Nursing Care Plan (NCP) for Aspiration

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Outline

Pathophysiology

Aspiration occurs when something enters into the lungs that is not air. If this inhalation progresses to infection, aspiration pneumonia can develop.

This is likely caused by someone losing their gag reflex but can also be caused by inability to clear secretions/emesis, as well as from a position or medication (such as a sedative medication). Someone with dysphagia, no matter the cause is at high risk for aspiration.

Etiology

This is likely caused by someone losing their gag reflex but can also be caused by inability to clear secretions/emesis, as well as from a position or medication (such as a sedative medication). Someone with dysphagia, no matter the cause is at high risk for aspiration.

Desired Outcome

Patent airway, oxygenation maintenance, prevention of further complications such as pneumonia.

Subjective Data:

  • Shortness of breath 
  • Difficulty breathing 
  • Chest pain

Objective Data:

  • Coughing 
  • Low oxygen saturation 
  • Tachypnea/dyspnea 
  • Blue lips/fingers 
  • Lung sounds (crackles and/or diminished
  • Frothy sputum

Nursing Interventions and Rationales

Nursing Intervention (ADPIE) Rationale
Assess respiratory function -lung sounds, O2 Sats, skin color, chest symmetry  will assess baseline for patient and whether their respiratory function is getting better or worse with interventions 
maintain patent airway- NPO, HOB>30 Degrees, oral hygiene, suction equipment in room, O2 in case Keep the airway protected. Maintain proper ventilation/oxygenation
Perform a swallow screen test should be performed with thin liquids at bedside (if not NPO status) checks patients swallowing ability. If fails, patient goes to NPO status, and notify physician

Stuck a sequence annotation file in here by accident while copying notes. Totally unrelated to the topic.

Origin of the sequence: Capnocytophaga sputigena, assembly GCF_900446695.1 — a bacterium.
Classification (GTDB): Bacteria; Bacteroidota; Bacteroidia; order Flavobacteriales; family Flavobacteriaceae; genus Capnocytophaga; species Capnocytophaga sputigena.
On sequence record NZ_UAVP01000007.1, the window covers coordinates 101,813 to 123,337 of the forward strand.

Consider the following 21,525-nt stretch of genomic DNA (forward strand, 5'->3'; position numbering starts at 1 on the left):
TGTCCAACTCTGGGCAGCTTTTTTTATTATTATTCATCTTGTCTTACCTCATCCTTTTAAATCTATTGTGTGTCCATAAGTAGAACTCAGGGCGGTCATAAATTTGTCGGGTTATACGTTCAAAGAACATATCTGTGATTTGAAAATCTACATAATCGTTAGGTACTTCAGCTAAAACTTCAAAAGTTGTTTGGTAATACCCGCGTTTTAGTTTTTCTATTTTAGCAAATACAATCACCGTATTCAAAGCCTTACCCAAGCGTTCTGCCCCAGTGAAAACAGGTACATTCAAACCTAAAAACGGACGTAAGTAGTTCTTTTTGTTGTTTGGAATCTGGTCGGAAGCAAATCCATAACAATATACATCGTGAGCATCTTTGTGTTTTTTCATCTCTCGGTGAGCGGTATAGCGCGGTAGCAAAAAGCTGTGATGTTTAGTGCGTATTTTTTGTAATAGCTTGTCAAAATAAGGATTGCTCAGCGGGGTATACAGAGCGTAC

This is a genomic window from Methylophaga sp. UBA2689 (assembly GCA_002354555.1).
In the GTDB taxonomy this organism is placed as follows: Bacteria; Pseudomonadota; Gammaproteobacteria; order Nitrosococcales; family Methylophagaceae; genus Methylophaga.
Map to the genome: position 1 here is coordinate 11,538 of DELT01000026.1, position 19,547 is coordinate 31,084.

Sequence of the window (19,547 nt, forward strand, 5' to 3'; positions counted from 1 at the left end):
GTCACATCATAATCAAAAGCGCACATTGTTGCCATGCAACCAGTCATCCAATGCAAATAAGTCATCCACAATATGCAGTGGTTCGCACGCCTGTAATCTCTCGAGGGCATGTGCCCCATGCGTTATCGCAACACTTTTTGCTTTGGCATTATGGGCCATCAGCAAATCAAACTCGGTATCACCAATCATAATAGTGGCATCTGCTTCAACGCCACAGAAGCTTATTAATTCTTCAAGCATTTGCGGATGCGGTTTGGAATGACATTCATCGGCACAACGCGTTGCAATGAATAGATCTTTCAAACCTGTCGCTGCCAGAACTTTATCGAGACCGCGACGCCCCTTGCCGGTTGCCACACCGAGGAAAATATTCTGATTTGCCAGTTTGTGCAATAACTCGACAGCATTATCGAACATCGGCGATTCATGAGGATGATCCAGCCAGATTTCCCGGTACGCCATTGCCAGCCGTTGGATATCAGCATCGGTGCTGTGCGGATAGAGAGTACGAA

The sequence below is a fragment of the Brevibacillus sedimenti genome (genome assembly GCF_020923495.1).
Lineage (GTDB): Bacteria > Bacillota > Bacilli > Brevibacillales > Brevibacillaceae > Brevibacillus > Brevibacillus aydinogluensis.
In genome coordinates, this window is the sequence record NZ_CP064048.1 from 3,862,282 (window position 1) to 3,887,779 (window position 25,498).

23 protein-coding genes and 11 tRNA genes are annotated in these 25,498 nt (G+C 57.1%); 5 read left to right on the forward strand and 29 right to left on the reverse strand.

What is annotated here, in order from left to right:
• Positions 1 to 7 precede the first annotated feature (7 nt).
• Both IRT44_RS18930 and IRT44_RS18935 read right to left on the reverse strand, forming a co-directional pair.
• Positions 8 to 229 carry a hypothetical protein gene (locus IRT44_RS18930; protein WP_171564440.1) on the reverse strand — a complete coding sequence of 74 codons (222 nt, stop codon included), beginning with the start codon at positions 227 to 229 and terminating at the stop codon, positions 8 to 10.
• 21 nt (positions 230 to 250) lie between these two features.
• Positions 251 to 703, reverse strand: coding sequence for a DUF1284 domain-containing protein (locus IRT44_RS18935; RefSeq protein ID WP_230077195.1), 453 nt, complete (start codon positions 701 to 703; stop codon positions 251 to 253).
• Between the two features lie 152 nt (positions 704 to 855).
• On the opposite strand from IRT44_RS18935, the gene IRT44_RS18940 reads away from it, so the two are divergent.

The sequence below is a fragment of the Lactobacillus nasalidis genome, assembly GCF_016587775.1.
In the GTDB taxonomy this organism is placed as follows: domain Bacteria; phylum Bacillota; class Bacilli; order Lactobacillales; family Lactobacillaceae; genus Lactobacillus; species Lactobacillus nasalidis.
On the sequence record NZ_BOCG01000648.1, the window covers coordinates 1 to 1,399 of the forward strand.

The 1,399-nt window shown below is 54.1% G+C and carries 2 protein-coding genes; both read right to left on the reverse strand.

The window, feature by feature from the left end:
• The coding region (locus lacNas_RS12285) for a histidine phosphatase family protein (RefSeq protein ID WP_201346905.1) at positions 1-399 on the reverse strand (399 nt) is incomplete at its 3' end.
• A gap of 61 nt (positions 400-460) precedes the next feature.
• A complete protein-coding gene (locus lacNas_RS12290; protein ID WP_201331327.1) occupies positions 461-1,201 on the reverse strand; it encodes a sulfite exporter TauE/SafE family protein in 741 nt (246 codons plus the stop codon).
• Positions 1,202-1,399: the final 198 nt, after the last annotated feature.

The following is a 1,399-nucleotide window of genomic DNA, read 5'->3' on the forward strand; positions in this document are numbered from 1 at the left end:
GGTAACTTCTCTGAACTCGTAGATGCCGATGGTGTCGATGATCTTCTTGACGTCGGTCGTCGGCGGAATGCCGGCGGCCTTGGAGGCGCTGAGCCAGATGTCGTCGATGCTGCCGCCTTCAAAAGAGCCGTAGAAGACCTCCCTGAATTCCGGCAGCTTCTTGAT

Note: swallow study is done in radiology if they fail the screening test

Acquire a chest x-ray this will see if a patient has aspirated, whether they have acquired pneumonia or not
Lab testing/ABG/sputum-blood cultures  blood gas- monitors PaCO2/PCO2 & PaO2/PO2

CBC- Monitors WBC count 

Sputum/Blood Cultures-may be needed an able to make sure the patient is receiving the right antibiotic therapy if needed

Antibiotic therapy-

Clindamycin & Metronidazole

may be prophylaxis, or because patient developed pneumonia. Clindamycin is most commonly used for aspiration pneumonia. Metronidazole can be used in conjunction with Clindamycin for further coverage 

Writing a Nursing Care Plan (NCP) for Aspiration

A Nursing Care Plan (NCP) for Aspiration starts when at patient admission and documents all activities and changes in the patient’s condition. The goal of an NCP is to create a treatment plan that is specific to the patient. They should be anchored in evidence-based practices and accurately record existing data and identify potential needs or risks.


References

https://www.hopkinsmedicine.org/health/treatment-tests-and-therapies/dysphagia-what-happens-during-a-bedside-swallow-exam

Aspiration

https://www.pennmedicine.org/for-patients-and-visitors/patient-information/conditions-treated-a-to-z/aspiration-pneumonia

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Transcript

Hey everyone. Today, we are going to be putting together a nursing care plan for aspiration. So, let’s get started. So we’re going to go over the pathophysiology. So aspiration occurs when something enters into the lungs that is not air. If this ventilation progresses to infection, aspiration pneumonia can develop. Some nursing considerations. We want to make sure we’re doing a full respiratory assessment, maintaining a patent airway, performing a swallow screen test, doing some labs, ABGs, and administering medications. Desired outcomes. We want to make sure that the patient has a patent airway, oxygenation maintenance, and prevention of further complications, such as pneumonia.